But even beyond the scope of the investigation, the Tayouneh events have brought to the surface important considerations and contrasts in Lebanese politics and society.
Regardless of whether or not their supporters were actually involved in the clashes, the Lebanese Forces will come across to many disillusioned Lebanese — Christians in particular — as the last “line of defense” against Hezbollah’s ever growing influence. Such realities will further embolden the Lebanese Forces, thus increasing the likelihood of political miscalculations and foolish military musings.
This is in contrast with the ailing Free Patriotic Movement (FPM), the party founded by current President Michel Aoun and headed by his sanctioned son-in-law, Gebran Bassil. The FPM continues to be awkwardly stuck between credibly and unapologetically supporting Bitar’s investigation and preserving the deteriorating relationship with its ally Hezbollah. This cautious, no man’s land approach has cost the party ground and leverage in both the fight for Christian public opinion and the shakier-by-the-day 2006 memorandum of understanding with Hezbollah.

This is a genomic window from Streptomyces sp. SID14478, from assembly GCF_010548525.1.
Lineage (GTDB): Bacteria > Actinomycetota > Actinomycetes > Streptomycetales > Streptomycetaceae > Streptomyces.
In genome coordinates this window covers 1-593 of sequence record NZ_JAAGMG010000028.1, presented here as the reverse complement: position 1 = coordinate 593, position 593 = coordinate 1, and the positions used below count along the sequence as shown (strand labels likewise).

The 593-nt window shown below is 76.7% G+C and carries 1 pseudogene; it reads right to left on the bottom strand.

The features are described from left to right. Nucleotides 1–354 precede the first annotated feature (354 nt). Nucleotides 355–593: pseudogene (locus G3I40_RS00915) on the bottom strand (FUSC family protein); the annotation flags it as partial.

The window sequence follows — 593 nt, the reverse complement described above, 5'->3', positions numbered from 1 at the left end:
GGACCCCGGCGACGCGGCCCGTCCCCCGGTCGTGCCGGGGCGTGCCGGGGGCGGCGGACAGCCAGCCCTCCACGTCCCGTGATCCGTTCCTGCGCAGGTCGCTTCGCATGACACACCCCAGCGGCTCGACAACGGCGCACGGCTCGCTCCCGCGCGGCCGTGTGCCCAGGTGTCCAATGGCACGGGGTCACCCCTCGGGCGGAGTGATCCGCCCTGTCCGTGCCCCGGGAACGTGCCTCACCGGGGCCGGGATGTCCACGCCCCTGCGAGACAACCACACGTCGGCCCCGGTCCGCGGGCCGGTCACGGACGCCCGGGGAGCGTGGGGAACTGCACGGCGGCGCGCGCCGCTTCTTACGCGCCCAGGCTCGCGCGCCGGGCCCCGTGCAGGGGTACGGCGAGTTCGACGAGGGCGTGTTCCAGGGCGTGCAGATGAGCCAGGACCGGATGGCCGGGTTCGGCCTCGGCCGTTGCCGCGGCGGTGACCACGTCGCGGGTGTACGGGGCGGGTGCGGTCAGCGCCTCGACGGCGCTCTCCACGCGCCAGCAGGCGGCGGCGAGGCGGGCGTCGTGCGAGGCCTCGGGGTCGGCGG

This week’s events also constitute the first real stress test for the Mikati government barely a month after its formation. A heated exchange between President Aoun and the Hezbollah-backed minister of culture earlier this week resulted in an adjournment of the ministerial session without deciding the fate of Bitar’s tenure. The implosion of the cabinet seems to have been averted for the time being, but Hezbollah and Amal retain the resignation card up their sleeves.
On another front, and when coupled with earlier incidents in Khalde and Chouaya this year, the Tayouneh events are further bringing to the surface the deep discontent among non-Shi’a communities with Hezbollah’s blatant intimidation tactics and “I do as I please” attitude. Increasingly in 2021, that discontent has begun manifesting itself violently on the streets in a potential omen of what’s yet to come.